Kane's new novel is Rules for Visiting.

At the Guardian she tagged ten notable houseguests in fiction, including:
According to Queeney by Beryl Bainbridge

In this brilliant novel, Bainbridge imagines the year 1764, when Samuel Johnson met the Thrale family and became a regular houseguest at their home in then-rural Southwark. In the novel, Hester Thrale gives him his own room, which he often doesn’t leave. The scenes of the household functioning around the resident irascible genius are priceless.
Read about the other entries on the list.

--Marshal Zeringue

Wednesday, June 12, 2019

Ten of the best books about Paris

Whitney Scharer holds a BA in English Literature from Wesleyan University and an MFA in Creative Writing from the University of Washington. Her short fiction has appeared in numerous journals including New Flash Fiction Review, Cimarron Review, and Bellevue Literary Review. Her first novel, The Age of Light, based on the life of pioneering photographer Lee Miller, was published by Little, Brown (US) and Picador (UK) in February, 2019, and is forthcoming from over a dozen other countries. She lives with her husband and daughter in Arlington, MA.

At O; The Oprah Magazine Scharer tagged ten of the best books about Paris. One title on the list:
Paris to the Moon

Read Janet Flanner [Paris Was Yesterday, 1925-1939], and then read Adam Gopnik, her modern-day heir. Gopnik moved to Paris with his wife and infant son, and documented their adventures in the New Yorker with humor and tenderness. The book reads like a love letter to the city, and will leave you yearning to become an ex-pat yourself.
Read about the other entries on the list.

--Marshal Zeringue

Tuesday, June 11, 2019

Nine top classic & contemporary spy novels

When Timothy Jay Smith quit an intriguing international career to become a full-time writer, he had a host of real life characters, places and events to inspire his stories. His first novel, Cooper’s Promise, in some ways is still the most autobiographical of his novels, though he was never an American deserter adrift in Africa. But he was in The Mining Pan bar and he did meet Lulay and he did stowaway on a barge that landed him in an African jail.

Now, in his third novel, The Fourth Courier, set in Poland in 1992, Smith looks back at the fall of communism in Eastern Europe, as witnessed through the eyes of an FBI Special Agent on assignment to stop a nuclear smuggling operation out of Russia. Smith’s newest book continues his style of page-turning thrillers steeped with colorful characters.

At CrimeReads he tagged nine notable spy thrillers, including:
Istanbul Passage by Joseph Kanon

During World War II, Istanbul was a center of international espionage. In Istanbul Passage, Joseph Kanon sets the story in the immediate aftermath of the war when the espionage community is beginning to pack up. An American businessman, Leon Bauer, has been drawn into their shadowy world by doing odd jobs to support the Allied effort. He’s asked to make one last exchange, which goes fatally awry. An American diplomat cum spy is killed, and Leon ends up hiding a possible war criminal wanted by both the Americans and Russians. Confronted with shifting loyalties and moral uncertainty, it’s the story of a man swept up in the dawn of the Cold War.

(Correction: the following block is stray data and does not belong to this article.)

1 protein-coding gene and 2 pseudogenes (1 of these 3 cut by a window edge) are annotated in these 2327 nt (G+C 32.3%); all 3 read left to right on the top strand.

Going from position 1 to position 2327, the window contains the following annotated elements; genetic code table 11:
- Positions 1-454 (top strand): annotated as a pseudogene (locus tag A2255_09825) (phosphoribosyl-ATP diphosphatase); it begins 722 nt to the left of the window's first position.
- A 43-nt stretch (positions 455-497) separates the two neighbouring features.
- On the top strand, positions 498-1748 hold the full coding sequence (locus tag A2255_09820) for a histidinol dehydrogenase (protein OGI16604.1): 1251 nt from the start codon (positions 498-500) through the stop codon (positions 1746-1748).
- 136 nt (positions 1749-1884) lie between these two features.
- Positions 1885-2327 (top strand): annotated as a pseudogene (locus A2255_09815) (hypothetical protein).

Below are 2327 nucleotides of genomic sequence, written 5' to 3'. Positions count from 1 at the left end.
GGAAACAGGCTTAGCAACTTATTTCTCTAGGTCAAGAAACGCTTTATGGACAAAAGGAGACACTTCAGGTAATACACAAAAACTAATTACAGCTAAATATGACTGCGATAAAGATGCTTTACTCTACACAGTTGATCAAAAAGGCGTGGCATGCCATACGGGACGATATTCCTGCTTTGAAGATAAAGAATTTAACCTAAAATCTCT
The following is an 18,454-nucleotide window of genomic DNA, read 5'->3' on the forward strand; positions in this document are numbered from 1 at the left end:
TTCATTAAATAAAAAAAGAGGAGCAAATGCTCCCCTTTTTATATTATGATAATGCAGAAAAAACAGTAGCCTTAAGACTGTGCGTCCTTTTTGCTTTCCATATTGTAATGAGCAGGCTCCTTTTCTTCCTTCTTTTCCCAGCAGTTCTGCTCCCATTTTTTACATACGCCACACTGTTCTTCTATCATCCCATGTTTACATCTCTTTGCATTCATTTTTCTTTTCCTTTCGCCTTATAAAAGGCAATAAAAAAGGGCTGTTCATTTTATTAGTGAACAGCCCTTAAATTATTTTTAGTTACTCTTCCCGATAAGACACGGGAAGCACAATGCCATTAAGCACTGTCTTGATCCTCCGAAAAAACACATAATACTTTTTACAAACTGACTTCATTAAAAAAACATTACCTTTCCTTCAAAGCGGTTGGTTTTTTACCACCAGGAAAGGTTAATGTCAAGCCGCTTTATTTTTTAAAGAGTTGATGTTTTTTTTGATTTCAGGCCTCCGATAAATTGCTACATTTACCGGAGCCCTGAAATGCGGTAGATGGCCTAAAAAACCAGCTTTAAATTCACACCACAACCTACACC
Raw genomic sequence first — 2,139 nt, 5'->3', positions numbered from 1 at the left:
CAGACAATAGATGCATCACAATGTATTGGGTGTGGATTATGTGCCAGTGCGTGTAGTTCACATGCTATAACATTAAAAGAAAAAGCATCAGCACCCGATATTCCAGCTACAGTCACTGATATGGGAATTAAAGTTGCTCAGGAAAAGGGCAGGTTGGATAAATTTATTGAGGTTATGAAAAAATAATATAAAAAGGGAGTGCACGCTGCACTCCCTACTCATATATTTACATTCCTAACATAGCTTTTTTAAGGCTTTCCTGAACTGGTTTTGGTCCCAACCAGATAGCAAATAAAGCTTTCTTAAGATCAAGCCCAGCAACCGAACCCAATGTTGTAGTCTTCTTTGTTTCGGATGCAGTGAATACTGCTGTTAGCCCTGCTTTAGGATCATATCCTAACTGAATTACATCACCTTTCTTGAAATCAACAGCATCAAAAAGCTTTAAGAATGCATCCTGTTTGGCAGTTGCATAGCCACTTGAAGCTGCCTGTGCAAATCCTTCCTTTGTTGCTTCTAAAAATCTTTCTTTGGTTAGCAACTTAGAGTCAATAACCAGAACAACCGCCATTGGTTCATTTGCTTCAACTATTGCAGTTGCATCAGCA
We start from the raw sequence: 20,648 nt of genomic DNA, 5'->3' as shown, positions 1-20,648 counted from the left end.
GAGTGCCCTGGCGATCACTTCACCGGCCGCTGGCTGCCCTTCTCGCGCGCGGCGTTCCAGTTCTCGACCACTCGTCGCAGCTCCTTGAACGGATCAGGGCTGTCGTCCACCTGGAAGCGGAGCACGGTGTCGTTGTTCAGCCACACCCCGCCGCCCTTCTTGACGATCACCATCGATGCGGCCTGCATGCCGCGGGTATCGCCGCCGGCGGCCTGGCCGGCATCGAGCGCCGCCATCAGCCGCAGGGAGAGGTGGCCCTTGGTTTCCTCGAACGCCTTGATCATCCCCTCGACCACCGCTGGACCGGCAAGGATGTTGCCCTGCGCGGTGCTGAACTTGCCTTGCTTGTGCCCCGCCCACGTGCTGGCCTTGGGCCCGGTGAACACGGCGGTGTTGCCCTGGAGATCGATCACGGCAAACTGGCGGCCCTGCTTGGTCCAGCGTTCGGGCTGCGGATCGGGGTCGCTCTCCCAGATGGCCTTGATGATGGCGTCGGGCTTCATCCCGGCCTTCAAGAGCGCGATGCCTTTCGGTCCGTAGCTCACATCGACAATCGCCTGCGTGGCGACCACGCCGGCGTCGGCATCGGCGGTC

Read about the other entries on the list.

--Marshal Zeringue

Six top books on leadership

Eliane Glaser is a writer, a senior lecturer at Bath Spa University, an associate research fellow at Birkbeck, University of London, and a BBC radio producer. Her books include Get Real: How to See Through the Hype, Spin and Lies of Modern Life and, most recently, Anti-Politics: On the Demonization of Ideology, Authority and the State.

At the Guardian Glaser tagged six top books on leadership, including:
Our discomfort with the notion that a chosen few hold sway makes it easier to find depictions of bad leadership than positive exemplars. Novels, from Joseph Heller’s Catch 22 to Herman Melville’s Moby-Dick to Miguel de Cervantes’s Don Quixote portray leaders as capricious, deranged and, well, quixotic. Likewise, in The Mirror for Magistrates, a Tudor collection of poems, the ghosts of eminent statesmen recount their misdeeds and comeuppances while gazing ruefully at their own reflections. The poems were intended as cautionary tales for others keen to don the mantle of power.
Read about the other entries on the list.

--Marshal Zeringue

Monday, June 10, 2019

Lisa Ling's ten desert island books

Lisa Ling is Executive Producer and Host of This Is Life on CNN.

One of her ten favorite books, as shared at
The Girl in the Picture by Denise Chong

As a journalist, I was so impressed by how extensively Denise Chong researched this work of nonfiction. This is the story of the young girl who was photographed running naked in horror after her village was napalmed during the war, and who came to symbolize for the world its utter disaster and devastating toll. It is a moving story of love, perseverance, and belief.
Read about the other entries on the list.

--Marshal Zeringue

Six books that inspired Kristen Arnett's new novel

Kristen Arnett is a queer fiction and essay writer. She was awarded Ninth Letter's 2015 Literary Award in Fiction, was runner-up for the 2016 Robert Watson Literary Prize at The Greensboro Review, and was a finalist for Indiana Review's 2016 Fiction Prize. She's a columnist for Literary Hub and her work has appeared or is upcoming at North American Review, The Normal School, Gulf Coast, TriQuarterly, Guernica, Electric Literature, McSweeneys, PBS Newshour, Literary Hub, Volume 1 Brooklyn, OSU's The Journal, Catapult, Bennington Review, Portland Review, Tin House Flash Fridays/The Guardian, Salon, The Rumpus, and elsewhere. Her debut story collection, Felt in the Jaw, was published by Split Lip Press and was awarded the 2017 Coil Book Award.